RackConnect v2.0 best practices

  • Last updated on: 2019-12-16
  • Authored by: Juan Perez

Applies to: RackConnect v2.0

This document outlines recommendations and cautions based on customer feedback with RackConnect.


We recommend the following best practices for using RackConnect.

Use RackConnect network policies to make changes to network access for your cloud servers

When you need to open ports to or from your cloud server, or you need to make changes to the software firewall, you must use the RackConnect network policies section of the MyRackspace Portal to make the changes. If you use the Firewall Control Panel, the RackConnect Automation that services your installation could fail, a conflict in your network policies might arise, and your rules will be removed when there are updates to the system.

Note: The term software firewall refers to iptables in Linux and to Windows Firewall in Windows.

Monitor your cloud server status during a rebuild

If you rebuild a server, you can monitor its automation status in the RackConnect Management Interface in the MyRackspace Portal or you can use the API to monitor the automation status.

Understand how your servers use RackConnect

To understand how RackConnect transfers data to your cloud server, read the following description of the process:

  • The traffic flow is between the eth0/public interfaces (private IP) on your dedicated servers to the eth1/private interfaces (private IP) on your cloud servers.
  • The gateway for the cloud servers is configured on your dedicated firewall or load balancer.
  • Traffic speed is generally limited by the slowest network in your environment. A dedicated firewall or load balancer with a slower (less than 1 GB) network interface limits speeds, and dedicated servers (currently on a 1 GB network) can’t take direct advantage of the higher network speed for our General Purpose and work-optimized cloud servers (currently on a 10 GB network).
  • The eth0/public interface is disabled on your cloud servers and all traffic must flow from the eth1/private interface through your dedicated firewall or load balancer.

Traffic flow between dedicated and cloud servers: RackConnect Firewall

Traffic flow between dedicated and cloud servers: RackConnect Load Balancer


We recommend the following cautions when using RackConnect.

Do not change your root/administrator password before your cloud server is deployed

For several minutes after your cloud server is built, automation scripts use the root/administrator password to establish a service account. The service account is used to configure the server for RackConnect and implement updates to the server in the future. If the password is changed before the service account can be created, the automation fails. You may change the root/administrator password after your cloud server is deployed. You know it is deployed when the server’s status shows a green circle in the MyRackspace Portal under Network > RackConnect > yourCloudAccount > yourCloudServer (not under the Cloud Server tab).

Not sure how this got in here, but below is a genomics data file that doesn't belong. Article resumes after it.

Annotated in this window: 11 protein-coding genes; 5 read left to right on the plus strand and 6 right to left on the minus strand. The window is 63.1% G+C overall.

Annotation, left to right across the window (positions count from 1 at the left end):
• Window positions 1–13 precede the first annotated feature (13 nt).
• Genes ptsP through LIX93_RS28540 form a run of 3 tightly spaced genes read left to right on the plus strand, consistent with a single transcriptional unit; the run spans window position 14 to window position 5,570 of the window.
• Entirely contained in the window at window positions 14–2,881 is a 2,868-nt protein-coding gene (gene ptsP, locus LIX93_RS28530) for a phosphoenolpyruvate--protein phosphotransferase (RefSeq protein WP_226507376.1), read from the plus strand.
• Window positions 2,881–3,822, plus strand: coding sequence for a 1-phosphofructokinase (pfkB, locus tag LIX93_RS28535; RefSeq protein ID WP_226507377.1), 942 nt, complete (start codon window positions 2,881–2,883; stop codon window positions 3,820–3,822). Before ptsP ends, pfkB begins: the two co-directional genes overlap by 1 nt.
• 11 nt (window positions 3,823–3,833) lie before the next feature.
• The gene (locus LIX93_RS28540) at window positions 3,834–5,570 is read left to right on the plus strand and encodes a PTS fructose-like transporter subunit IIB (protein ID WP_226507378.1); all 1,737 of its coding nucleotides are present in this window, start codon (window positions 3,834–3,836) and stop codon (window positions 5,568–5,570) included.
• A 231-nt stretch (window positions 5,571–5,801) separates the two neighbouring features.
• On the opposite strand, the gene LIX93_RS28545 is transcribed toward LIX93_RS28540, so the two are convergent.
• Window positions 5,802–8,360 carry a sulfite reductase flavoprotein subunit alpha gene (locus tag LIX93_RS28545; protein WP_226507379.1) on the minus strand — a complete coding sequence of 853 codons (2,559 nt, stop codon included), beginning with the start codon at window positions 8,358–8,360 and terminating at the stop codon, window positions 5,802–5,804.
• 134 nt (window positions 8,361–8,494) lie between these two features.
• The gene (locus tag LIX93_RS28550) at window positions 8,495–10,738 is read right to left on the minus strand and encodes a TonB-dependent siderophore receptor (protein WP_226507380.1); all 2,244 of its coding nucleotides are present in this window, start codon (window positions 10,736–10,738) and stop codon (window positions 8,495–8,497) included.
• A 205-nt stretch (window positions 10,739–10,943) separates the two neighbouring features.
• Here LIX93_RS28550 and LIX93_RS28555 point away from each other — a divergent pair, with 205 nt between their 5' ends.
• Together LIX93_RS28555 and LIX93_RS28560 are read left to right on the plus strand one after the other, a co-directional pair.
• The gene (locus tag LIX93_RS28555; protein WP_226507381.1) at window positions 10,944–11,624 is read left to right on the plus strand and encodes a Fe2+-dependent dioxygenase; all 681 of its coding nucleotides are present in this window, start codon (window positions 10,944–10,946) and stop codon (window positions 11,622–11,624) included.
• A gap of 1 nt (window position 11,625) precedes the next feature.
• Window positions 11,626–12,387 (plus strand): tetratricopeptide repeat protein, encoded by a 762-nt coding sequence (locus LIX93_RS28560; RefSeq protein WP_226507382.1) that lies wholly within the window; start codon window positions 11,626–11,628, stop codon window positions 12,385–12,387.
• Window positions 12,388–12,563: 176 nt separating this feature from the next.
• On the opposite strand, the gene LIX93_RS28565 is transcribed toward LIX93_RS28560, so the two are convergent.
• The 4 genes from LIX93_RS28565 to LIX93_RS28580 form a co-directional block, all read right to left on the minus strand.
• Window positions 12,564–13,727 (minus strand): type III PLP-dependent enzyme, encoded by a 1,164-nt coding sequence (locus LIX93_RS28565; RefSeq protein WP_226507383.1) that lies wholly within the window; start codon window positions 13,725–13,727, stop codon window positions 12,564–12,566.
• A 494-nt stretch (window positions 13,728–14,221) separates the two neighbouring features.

Do not delete or modify the “rackconnect” user

When RackConnect is implemented on your cloud servers, a user account named “rackconnect” is created with administrator rights. Automation scripts depend on this user and without it, the scripts fail. If this user is deleted, it must be re-created.

Linux users: If you modify the /etc/sudoers file, keep all references to the “rackconnect” user unchanged. If you change the login authentication method from password authentication to key-based authentication, still allow password authentication for the “rackconnect” user.

Windows users: The user needs to be in the Administrators group. If you update your server to be a domain controller, create a ticket and inform the RackConnect team about this change. You must manually create a “rackconnect” user account on the domain and add the account to the Domain Admins global group. The RackConnect team will add the DOMAIN\rackconnect account to the RackConnect system instead of “rackconnect” to get RackConnect to work with your server.

Do not prevent the root user from logging in using Password Authentication via SSH before the completion of the initial RackConnect process

RackConnect does not support key-based authentication, so password authentication must be allowed for the root user during the RackConnect Automation process.

The PermitRootLogin entry must be set to YES in the sshd configuration file during the initial process of connecting your Linux cloud servers through RackConnect. After the “rackconnect” user has been added to the server, and your server is properly deployed with RackConnect, SSH access by the root user can be disabled because RackConnect uses the “rackconnect” user from that point forward.

Do not modify the standard port used by SSH (Port 22)

If you modify the port number, RackConnect Automation breaks. Rackspace does not have the ability to support non-standard SSH ports at this time.

Do not mount an NFS on a dedicated hosted system before completion of the initial RackConnect process

The RackConnect initial process gives the cloud server access to the dedicated network, so mounting a network file share before the process is complete causes the process to fail.

Do not use overly complicated network configurations with RackConnect cloud servers

Complex networking configurations, such as bridged interfaces, will likely break RackConnect Automation.

Do not enable SELinux on RackConnect cloud servers

Rackspace does not currently support Security-Enhanced Linux (SELinux). If it is enabled, disable it or set it to Permissive mode.

Do not remove any basic system utilities like sed, awk, or ip from Linux cloud servers

Removing basic system utilities such as sed, awk, or ip, can break the RackConnect Automation process.

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